Yes, this matters to me

Tens of thousands of people packed Melbourne’s CBD on Sunday in support of the Voice to Parliament. One of them explains why it was so inspirational.


By Danusia Kaska, Coordinator of the Xavier Social Justice Network (XSJN) 

I don’t know the name of the man who had the chalk in his hand, but I wish I could tell him how much his actions meant to me during the Walk for Yes march in Melbourne last Sunday.

He wrote “Vote Yes” in chalk anywhere he could. Once. Twice. Three times. Over and over again. Just two words, repetitively. Watching him, I felt moved to tears.

Chalk Man, if you’re reading this, I hope you know how you lifted my inspiration level even higher than I thought possible.

During our hours under a clear blue sky, I did not hear a single negative word, nor did I encounter a solitary hint of aggression from anyone at all on the day, be they marchers or onlookers. Even though it was the first weekend of the school holidays, people all across the CBD made allowances for the crowd and waited patiently to make their way through. It must have been the gentleness and harmony of the marchers that infused the collective mood of the non-participants and bystanders.

So why did I feel compelled to attend the march? The answer is simple but deeply sincere. I feel passionate about voting Yes in the referendum on 14 October. Because of that, I truly care about being with others who want to amend the Constitution so that Aboriginal and Torres Strait Islanders have their say on matters that affect them.

I don’t really fit the profile of a serial marcher, but I do believe in showing support for issues that I deem important. In the past, I’ve participated in the Palm Sunday march for refugees because the issue is close to my heart, both personally and professionally. Many years ago, I also joined those who espoused the notion of an independent Timor Leste. Showing my support, along with others who share my thoughts, is part of who I am.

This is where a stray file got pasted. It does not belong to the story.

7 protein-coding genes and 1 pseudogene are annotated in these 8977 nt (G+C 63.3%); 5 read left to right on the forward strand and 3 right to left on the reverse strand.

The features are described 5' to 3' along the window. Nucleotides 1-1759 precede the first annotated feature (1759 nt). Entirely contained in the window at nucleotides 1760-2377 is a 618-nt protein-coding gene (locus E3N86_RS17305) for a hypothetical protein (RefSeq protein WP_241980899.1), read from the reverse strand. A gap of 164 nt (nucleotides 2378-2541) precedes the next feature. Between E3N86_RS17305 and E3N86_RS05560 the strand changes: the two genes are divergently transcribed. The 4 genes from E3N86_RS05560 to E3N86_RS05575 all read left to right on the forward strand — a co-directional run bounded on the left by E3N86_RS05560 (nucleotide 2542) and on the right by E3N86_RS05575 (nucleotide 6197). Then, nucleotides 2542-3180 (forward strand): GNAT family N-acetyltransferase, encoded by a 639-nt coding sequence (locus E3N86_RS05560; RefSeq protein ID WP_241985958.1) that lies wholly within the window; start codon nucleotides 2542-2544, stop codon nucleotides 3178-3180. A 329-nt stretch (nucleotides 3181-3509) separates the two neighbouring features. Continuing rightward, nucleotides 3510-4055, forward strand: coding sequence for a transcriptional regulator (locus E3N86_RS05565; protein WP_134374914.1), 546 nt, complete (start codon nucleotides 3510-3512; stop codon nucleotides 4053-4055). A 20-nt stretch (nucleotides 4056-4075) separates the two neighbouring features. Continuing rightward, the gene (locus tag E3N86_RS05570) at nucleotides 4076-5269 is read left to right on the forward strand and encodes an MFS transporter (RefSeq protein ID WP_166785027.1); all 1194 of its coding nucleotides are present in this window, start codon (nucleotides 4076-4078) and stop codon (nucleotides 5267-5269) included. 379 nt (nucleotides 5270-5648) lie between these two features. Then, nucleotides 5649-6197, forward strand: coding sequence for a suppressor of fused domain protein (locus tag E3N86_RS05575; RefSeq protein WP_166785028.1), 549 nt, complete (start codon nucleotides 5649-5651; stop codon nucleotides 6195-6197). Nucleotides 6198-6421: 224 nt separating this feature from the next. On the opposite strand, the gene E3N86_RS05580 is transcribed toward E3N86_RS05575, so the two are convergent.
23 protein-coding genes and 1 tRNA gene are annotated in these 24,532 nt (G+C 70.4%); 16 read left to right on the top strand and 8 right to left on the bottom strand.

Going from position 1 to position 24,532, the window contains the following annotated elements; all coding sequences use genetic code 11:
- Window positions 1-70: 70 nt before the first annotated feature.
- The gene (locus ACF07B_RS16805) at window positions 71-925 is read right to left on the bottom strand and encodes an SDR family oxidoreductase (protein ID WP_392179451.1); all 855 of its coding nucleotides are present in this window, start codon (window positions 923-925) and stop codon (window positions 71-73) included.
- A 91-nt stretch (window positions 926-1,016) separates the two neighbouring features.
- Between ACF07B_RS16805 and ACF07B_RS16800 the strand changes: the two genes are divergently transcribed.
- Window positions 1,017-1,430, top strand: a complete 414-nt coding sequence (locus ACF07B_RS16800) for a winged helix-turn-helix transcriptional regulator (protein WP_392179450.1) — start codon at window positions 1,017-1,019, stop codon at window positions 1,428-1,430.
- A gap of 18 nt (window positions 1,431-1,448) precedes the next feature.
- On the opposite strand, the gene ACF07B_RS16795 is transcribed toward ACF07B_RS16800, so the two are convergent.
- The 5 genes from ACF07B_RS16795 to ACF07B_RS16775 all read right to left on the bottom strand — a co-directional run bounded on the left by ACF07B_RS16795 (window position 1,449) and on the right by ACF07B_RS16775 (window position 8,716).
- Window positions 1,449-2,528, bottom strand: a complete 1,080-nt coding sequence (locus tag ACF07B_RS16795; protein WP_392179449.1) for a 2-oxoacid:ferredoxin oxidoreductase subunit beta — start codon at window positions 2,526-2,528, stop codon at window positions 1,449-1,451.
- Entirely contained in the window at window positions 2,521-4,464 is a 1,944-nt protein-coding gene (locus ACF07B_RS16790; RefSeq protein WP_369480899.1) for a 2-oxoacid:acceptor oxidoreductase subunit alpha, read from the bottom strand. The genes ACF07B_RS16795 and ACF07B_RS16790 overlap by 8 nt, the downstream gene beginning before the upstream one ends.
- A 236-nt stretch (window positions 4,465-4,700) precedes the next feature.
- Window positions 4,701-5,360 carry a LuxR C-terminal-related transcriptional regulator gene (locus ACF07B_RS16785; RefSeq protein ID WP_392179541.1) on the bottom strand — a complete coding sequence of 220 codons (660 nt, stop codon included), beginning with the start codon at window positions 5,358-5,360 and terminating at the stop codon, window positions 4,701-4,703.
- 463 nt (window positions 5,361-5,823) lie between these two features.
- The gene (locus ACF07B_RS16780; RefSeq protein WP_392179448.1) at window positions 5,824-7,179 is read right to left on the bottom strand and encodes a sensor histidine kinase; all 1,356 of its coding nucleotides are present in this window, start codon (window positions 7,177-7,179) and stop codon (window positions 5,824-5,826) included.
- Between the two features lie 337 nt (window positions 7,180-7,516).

On Sunday, on my way to the CBD, I was looking forward to joining other passionate people, hearing their words, hoping to learn more about the Voice. By doing so and by listening to people who are knowledgeable on the issue, I felt that I would be able to help inspire others around me before the referendum.

Walk for Yes march

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Photos by Danusia Kaska.

I wasn’t sure what kind of atmosphere I was expecting and whether there would be a counter-protest or not, nor did I have the slightest clue as to how many people would turn out. So it was a wonderful and heart-warming surprise to see such a huge crowd – and to soak up the uplifting, positive mood that prevailed.

How many people were there? Various estimates were published by news outlets, but the figures varied from 30,000 to 50,000. While I’m too young to know anything about the anti-conscription Vietnam marches, there have been many commentators who have compared the scale of the two that are more than half a century apart.

The joy permeated everything, as did the peaceful atmosphere. People all around me, complete strangers, were talking to me and sharing in the moment, Words resonated strongly and we clapped and cheered and chanted together. I loved reading the creative words on placards and hearing the lyrics of popular songs specifically amended to reflect the Voice! Some people were even dancing to music played by a band whose members focused on singing about voting Yes.

It was amazing to see the diversity of people, spanning unions to church groups, young and the old, many children on the shoulders of adults, with some pets in “Vote Yes” T-shirts. There were even people using walking sticks or in wheelchairs and some using walking frames. Even onlookers were clapping and cheering, taking it all in and snapping photos on their mobile phones. Later, after the march was over, people smiled to each other on public transport or in the streets on the way home, just because they were wearing a “Yes” T-shirt or holding a “Yes” sign.

To me, the three most memorable moments were: first, hearing young children chant and sing joyfully; second, the band’s catchy music as everyone sang and danced in the street; third, the care and compassion shown by those in the crowd. This was a caring crowd showing integrity and respect, showcasing the best of the Australian people.

This was a moment to feel proud to be Australian, walking alongside others who care deeply on voting yes to The Voice and showing our respect to our First Nations People.

The views expressed here are the author’s own.